A continuing series reflecting on the book: “The Lost Gospel of Judas Iscariot: A New Look at Betrayer and Betrayed”, By Bart D. Ehrman (New York: Oxford Univ. Press, 2006, pgs.198)
Chapter 11: The Gospel of Judas in Perspective
In the final chapter, Prof. Ehrman tries to assess the overall importance of the Gospel of Judas. He begins by listing what the Gospel is and is not:
1. It was not written by Judas.
2. It was not written by someone who really knew the historical Judas.
3. It was not as ancient as the NT Gospels.
4. It was not historically accurate.
5. It will not provide any information about what happened in Jesus’ lifetime.
6. It doesn’t give us any real historical info. about Judas or Jesus.
According to Dr. Ehrman, the Gospel of Judas is:
1. It is written about Judas.
2. It was written 100-125 years after Judas.
3. It is one of the earliest ‘Gospels’ besides the four in the NT.
4. It is a late 3rd or early 4th century Coptic translation from the original Greek form of the gospel written in the middle 2nd century.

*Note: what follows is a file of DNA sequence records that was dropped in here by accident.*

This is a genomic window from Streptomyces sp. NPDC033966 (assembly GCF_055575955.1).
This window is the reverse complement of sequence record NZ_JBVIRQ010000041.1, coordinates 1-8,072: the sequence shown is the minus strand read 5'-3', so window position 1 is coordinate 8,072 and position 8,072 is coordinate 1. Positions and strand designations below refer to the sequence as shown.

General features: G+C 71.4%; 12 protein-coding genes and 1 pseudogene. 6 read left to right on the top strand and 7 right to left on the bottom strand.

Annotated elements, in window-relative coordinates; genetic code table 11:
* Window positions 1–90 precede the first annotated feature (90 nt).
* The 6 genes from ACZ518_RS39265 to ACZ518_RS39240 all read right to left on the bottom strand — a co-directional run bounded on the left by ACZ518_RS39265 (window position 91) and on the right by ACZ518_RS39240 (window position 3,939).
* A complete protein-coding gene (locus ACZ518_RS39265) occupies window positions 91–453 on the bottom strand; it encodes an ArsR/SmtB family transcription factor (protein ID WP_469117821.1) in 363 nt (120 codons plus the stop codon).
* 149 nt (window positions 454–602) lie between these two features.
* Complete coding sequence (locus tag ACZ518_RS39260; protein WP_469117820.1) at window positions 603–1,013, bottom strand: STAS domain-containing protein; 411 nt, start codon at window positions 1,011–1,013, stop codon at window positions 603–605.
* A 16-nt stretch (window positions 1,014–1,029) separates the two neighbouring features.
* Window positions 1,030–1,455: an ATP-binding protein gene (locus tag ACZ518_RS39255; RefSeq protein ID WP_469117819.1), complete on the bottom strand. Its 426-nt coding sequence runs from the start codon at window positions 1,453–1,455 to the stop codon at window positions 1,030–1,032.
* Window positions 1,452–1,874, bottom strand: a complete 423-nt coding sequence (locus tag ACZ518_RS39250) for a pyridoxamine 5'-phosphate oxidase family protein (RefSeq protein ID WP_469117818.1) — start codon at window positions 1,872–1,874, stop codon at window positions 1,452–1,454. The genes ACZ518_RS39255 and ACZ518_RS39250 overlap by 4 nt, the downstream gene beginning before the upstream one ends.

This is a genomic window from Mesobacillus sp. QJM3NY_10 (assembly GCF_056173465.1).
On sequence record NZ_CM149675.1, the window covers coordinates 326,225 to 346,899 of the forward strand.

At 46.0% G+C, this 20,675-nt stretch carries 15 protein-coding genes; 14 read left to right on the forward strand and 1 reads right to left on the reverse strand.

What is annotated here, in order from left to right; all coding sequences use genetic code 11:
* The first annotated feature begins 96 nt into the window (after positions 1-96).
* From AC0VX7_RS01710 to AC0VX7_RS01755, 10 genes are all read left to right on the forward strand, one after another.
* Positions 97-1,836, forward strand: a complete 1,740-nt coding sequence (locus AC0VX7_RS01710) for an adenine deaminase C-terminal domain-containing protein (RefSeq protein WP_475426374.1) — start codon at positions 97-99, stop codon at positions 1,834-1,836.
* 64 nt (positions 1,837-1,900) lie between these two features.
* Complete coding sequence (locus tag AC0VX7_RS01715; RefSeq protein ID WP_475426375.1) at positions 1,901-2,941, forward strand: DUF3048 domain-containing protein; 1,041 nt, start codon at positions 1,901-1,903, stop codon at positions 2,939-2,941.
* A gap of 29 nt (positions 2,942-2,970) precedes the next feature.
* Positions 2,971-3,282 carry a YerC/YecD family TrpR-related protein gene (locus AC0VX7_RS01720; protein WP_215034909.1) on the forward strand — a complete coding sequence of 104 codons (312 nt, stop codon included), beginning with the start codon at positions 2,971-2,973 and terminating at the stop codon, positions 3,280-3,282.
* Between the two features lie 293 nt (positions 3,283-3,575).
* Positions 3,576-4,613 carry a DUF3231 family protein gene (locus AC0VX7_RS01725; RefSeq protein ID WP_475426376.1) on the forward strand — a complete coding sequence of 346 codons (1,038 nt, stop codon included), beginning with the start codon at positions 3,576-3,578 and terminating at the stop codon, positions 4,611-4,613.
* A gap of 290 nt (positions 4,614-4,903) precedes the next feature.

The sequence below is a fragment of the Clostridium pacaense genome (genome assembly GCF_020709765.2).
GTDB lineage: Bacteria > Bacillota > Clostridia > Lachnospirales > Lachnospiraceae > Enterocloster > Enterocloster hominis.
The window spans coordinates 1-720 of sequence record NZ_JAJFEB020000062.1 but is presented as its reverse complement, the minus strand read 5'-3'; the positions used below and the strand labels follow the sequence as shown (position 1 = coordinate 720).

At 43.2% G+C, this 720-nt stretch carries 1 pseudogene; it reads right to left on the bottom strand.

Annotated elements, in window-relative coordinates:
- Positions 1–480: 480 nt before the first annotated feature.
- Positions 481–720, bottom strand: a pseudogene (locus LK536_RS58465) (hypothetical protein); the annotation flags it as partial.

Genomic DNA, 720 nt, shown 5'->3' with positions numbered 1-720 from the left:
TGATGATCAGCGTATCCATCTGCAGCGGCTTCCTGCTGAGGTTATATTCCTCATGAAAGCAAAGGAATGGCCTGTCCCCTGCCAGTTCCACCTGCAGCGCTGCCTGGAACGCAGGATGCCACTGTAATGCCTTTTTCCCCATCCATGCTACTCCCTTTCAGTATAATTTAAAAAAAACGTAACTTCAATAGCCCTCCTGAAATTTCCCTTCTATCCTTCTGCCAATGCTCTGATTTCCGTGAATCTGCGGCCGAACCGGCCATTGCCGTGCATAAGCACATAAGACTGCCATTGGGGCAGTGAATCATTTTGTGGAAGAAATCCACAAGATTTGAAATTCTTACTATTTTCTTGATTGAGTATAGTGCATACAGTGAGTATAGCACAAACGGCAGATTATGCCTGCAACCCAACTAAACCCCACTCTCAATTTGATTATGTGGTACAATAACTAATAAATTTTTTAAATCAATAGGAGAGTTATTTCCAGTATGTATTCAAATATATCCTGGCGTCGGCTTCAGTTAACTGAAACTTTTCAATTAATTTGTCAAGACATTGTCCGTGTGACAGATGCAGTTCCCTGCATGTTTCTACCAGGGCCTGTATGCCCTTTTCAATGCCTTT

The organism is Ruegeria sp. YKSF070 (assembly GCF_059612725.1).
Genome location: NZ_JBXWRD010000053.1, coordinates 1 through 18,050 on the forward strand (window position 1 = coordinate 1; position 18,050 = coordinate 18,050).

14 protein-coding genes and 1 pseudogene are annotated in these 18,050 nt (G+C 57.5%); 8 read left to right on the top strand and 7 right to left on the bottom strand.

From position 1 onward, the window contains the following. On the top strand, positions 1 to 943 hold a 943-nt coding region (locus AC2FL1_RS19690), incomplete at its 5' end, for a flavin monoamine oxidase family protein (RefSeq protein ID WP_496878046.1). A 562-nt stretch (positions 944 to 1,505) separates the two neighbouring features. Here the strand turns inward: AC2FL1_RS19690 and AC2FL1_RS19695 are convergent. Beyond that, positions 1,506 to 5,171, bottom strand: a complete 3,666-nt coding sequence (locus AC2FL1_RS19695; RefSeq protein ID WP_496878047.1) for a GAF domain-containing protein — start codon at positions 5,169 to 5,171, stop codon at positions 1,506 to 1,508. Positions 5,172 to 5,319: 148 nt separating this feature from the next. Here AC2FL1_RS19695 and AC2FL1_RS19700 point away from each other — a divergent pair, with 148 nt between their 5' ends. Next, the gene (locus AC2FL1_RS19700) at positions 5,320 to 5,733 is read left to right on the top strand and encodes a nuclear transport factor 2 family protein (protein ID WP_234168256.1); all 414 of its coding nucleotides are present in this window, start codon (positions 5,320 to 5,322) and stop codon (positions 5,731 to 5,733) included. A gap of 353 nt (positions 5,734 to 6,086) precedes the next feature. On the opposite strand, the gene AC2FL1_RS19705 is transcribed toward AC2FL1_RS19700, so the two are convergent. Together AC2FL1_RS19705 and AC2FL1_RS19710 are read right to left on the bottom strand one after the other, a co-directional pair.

5. It is important because there are few early Christian sources.
6. It is important because few ‘alternate’ texts have survived.
According to Dr. Ehrman, early Christianity was far more diverse and full of differing doctrines than many church historians want to admit. He believes that this is where the importance of the book comes in; it represents a divergent view of Christianity as opposed to the ‘orthodox’ view that ‘won’ out.
This of course is one of the agendas and hobbies of Dr. Ehrman. He likes to point out all the different heretical forms of early Christianity and to write about what a shame it is that those differing ‘Christianities’ didn’t survive. He really doesn’t care for orthodox Christianity and seems to glory in every possible form of heresy.
According to Prof. Ehrman, that is what really is significant about the Gospel of Judas. It presents an important source for an early divergent form and demonstrates that there was considerable variety in early Christianity.